Dubai: The Greater Middle East region’s largest exhibition for healthcare and trade professionals, Arab Health is all set to address the issue of lower back pain and the burden placed on the healthcare sector and the global economy. The event will be held at the Dubai World Trade Centre and Conrad Dubai Hotel.
Dr Nick Shamie, Professor of Orthopaedic Surgery and Neurosurgery, UCLA (University of California, Los Angeles) School of Medicine, Los Angeles, California, will address delegates during the Primary Care Conference at Arab Health with the presentation, Back problems: An evidence-based approach to low back pain in primary care: fracture and osteoporosis management.
Speaking ahead of the conference, he said: “Lower back pain is a huge area of concern with 90% of people affected by the condition at some point in their life. Interestingly, once someone goes to their doctor with lower back pain, when approached a year later, 60% said the symptoms still persisted.
“Lower back pain, therefore, has a huge burden on society with both the initial healthcare costs and then the indirect costs over the lifetime of the individual, which include the loss of wages and the subsequent impact on the economy.”
According to research highlighted by Dr Shamie, there was a significant prevalence of back pain in the UAE (United Arab Emirates) with some 60% of residents affected by the condition. According to the National Institute of Neurological Disorders and Stroke (NINDS), the majority of low back pain cases are the result of an injury, such as muscle sprains or strains due to sudden movements or poor body mechanics while lifting heavy objects.
In the UAE, Dr Shamie highlighted possible causes as higher BMI, lack of regular outdoor exercise and in the older population, osteoporosis – a condition which is more prevalent in the UAE compared to other parts of the world due to people covering up from the intense sun and therefore experiencing a reduced vitamin D level – as risk factors.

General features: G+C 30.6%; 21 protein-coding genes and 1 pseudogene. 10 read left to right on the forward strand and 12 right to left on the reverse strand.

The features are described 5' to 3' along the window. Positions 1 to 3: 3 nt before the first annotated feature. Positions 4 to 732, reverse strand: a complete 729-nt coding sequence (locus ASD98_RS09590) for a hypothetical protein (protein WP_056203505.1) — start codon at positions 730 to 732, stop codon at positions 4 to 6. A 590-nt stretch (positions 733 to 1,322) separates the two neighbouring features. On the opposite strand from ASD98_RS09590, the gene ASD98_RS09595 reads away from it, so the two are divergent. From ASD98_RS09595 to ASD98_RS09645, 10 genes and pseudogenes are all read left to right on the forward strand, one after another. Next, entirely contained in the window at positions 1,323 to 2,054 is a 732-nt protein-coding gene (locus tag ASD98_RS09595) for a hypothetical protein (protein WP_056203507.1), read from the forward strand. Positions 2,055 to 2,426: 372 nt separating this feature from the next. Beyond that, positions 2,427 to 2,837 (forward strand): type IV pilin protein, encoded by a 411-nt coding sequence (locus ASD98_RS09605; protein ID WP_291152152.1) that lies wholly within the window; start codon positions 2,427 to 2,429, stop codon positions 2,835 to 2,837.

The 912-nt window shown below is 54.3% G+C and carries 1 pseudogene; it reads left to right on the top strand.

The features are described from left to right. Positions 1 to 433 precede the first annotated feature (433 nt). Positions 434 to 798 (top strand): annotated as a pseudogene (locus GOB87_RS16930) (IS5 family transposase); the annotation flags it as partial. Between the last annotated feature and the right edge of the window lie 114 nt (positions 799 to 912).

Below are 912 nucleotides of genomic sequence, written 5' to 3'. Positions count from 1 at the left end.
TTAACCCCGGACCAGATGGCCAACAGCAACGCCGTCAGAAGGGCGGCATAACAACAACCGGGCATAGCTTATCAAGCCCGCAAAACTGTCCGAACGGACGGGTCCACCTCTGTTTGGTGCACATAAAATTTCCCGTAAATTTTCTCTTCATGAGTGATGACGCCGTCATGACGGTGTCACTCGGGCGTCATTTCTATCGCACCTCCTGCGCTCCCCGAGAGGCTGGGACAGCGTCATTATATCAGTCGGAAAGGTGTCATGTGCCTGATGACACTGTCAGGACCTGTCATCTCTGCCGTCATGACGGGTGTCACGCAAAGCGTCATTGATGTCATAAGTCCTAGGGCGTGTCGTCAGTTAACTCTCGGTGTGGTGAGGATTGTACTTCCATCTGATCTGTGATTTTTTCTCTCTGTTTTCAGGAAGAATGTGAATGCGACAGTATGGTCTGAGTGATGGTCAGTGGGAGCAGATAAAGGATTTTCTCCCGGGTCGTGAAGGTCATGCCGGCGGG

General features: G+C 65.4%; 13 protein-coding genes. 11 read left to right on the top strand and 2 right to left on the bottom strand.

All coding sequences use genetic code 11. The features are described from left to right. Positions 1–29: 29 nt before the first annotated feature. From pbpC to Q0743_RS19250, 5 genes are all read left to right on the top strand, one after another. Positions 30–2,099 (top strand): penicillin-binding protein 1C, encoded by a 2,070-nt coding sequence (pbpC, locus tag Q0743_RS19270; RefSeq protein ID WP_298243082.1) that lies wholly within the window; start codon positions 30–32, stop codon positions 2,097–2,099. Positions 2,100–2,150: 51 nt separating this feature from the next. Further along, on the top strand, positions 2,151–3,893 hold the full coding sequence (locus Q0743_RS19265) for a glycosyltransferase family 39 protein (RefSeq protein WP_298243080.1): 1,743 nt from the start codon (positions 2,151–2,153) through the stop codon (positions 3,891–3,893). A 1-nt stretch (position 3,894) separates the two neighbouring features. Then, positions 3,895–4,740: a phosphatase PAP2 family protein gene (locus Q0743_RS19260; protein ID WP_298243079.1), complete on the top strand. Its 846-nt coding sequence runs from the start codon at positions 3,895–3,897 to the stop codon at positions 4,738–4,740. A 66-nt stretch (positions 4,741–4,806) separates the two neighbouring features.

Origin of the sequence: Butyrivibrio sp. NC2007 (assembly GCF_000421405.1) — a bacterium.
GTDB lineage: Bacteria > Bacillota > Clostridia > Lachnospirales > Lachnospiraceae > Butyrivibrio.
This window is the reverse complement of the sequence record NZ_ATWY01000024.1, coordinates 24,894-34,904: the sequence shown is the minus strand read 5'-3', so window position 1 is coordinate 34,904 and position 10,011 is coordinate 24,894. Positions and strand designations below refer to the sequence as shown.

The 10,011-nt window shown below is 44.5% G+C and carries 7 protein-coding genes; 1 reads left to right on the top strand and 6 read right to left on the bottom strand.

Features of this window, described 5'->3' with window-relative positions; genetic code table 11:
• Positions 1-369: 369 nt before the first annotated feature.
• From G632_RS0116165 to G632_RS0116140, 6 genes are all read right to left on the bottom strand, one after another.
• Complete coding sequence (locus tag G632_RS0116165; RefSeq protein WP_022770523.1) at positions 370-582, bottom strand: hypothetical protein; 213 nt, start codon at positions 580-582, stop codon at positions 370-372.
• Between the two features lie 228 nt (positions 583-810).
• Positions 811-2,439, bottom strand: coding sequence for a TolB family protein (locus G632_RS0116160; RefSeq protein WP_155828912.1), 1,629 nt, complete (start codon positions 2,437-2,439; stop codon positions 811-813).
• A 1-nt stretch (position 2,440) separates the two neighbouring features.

“Back pain can be looked upon similarly to cardiac disease. If a family has a history of cardiac-related problems, they tend to focus on eating more healthily and exercising regularly. The same is true of back pain – if back pain is prevalent, it is important to take greater care when looking after your back,” Dr Shamie said.
“Body mechanics is critically important as increasingly we find ourselves in a seated position, particularly behind computers. As this has biomechanically shown to put more pressure on the disks in our spine when compared to standing, it is important to get up every hour to walk around and stretch, otherwise people face the very real prospect of disk disease or degeneration,” he added.
When discussing the biggest advances in treatment for back conditions in the last 20 years, Dr Shamie cites a greater understanding of the causes of lower back pain and the subsequent correct diagnosis which avoids improper treatment and, in some instances, unnecessary surgery which can lead to greater chronic disability.
“Proper diagnosis and targeted treatment are imperative, and when surgery is done for the right reasons, it can be lifechanging,” Dr Shamie concluded.
During the conference, Dr Nick Shamie will be joined by Dr William Murrell, Consultant, InfoHealth, Dubai, and Dr Kirill Micallef-Stafrace, Specialist in Sports and Exercise Medicine and Vice President European Federation of Sports Medicine Associations, who will present lectures on Joint disorders: evaluation and management of joint pain in primary care and The role of physical activity in the management of osteoarthritis, respectively.
Over 450 companies will be showcasing products dedicated to orthopaedics, physiotherapy and rehabilitation at Arab Health this year.
Ross Williams, Exhibition Director of Arab Health, said: “The toll of back pain on today’s society is incredible, particularly when you consider that nine out of 10 people will suffer from issues associated with lower back pain at least once during their lifetime. The Primary Care conference and our dedicated product sector, will address these issues and outline the best practices to alleviate the burden on the healthcare sector and the wider economy.”
Organised by Informa Markets, an anticipated 4,250+ exhibitors from more than 64 countries and 55,000 visitors are expected to attend the 2020 edition of Arab Health.